Mike Connell was recently acknowledged for his 35 years of serving as a band director in the State of Kansas. He received the Outstanding Bandmaster 2018 award from the Kansas Bandmasters Association on July 20.
The Outstanding Bandmaster award is presented annually by KBA to Kansas band directors who have distinguished themselves through their musical accomplishments, service to bands and excellence to teaching. It is an honor for those who are nominated for it and even more so for the recipients of the award.
“When I recently looked at the list of past recipients of this award and saw the names, I was absolutely blown away—amazed, humbled and so very honored—to be associated with them. And even more so to be included among them.”
Connell retired from the field several years ago, but he continues to fill in on both short-term and long-term jobs for other band directors.
“I must have been meant to be a band director. When I was somewhere around three years old, I went out to play in our front yard. Soon, my mother went out to check up on me and found me missing. She went looking for me down the streets few blocks and found me following and marching with the Lyons High School band. About 13 years later, I led as its drum major,” Connell said.
Connell began his teaching career in 1965 in the small Kansas town of Dwight.
“I was a sort of jack of all trades. From junior class sponsor to scouting for the high school coach to directing the junior and senior class plays to coaching basketball and serving as pep club and cheerleader sponsor. I was also the music teacher for K-12,” Connell said.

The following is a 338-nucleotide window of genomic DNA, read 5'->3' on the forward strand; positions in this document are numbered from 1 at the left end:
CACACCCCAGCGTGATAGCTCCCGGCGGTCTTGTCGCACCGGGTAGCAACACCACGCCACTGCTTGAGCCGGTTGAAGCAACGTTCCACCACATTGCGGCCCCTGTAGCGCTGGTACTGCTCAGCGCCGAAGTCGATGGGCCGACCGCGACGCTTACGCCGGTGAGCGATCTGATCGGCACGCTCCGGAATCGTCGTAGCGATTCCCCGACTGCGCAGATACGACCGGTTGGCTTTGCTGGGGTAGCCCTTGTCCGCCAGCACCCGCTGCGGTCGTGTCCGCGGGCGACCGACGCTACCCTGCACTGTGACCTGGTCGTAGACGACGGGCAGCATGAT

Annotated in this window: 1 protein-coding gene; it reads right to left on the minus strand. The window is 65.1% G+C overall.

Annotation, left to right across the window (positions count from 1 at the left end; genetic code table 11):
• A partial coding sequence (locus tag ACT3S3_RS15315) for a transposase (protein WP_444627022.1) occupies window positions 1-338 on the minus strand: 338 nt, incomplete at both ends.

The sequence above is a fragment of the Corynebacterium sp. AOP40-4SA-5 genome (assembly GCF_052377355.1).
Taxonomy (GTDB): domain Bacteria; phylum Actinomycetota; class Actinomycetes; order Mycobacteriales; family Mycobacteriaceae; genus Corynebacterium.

After teaching in Dwight, Connell and his wife Cheryl moved to Cimarron in western Kansas. He taught there for six years and credits the placement as the most important in his development as a successful band director.
“The competition with great, young, fellow directors and the friendships and camaraderie we formed followed us throughout our careers. And the students. Their eagerness, their talent, their musicianship, their willingness to take on all new challenges regardless of difficulty and their friendship as we have stayed in touch through the years; all of these were instrumental in my formation as a teacher,” Connell said.
After Cimarron, Connell served in McPherson for seven years. He then went to Marion, where he remained for the bulk of his career for 25 years. He ended his career as a band director in Goessel, after teaching for three years.
“I realized that my grandkids were growing up quickly, and I was missing out on time with them. I came back after Christmas break my last year at Goesse,l and it dawned on me that I had a granddaughter who was already a sophomore in high school, and I was missing out. I decided to enjoy the rest of the school year and then be done.”
Connell enjoyed many highlights during his career, including rebuilding dying programs, several high rankings at state contests and more. One of his greatest memories came from his time at Dwight.
“The members of the boys glee club were large and athletic and pretty proud that they had run off the previous three music teachers. I knew after a couple of days that I had to do something drastic. So I went to the coach and asked to suit up and participate in football practice. I really got beat up, but somehow, I pushed past the all-state center and brought down the all-state fullback for a three-yard loss. The next day, the boy’s glee club started learning how to sing, and they went on to get a 1 at state.”
Connell does not regret retiring to spend time with his grandchildren, but he does miss teaching music to kids.
“I never really saw this as a job,” he said. “I thoroughly enjoyed making music with kids.”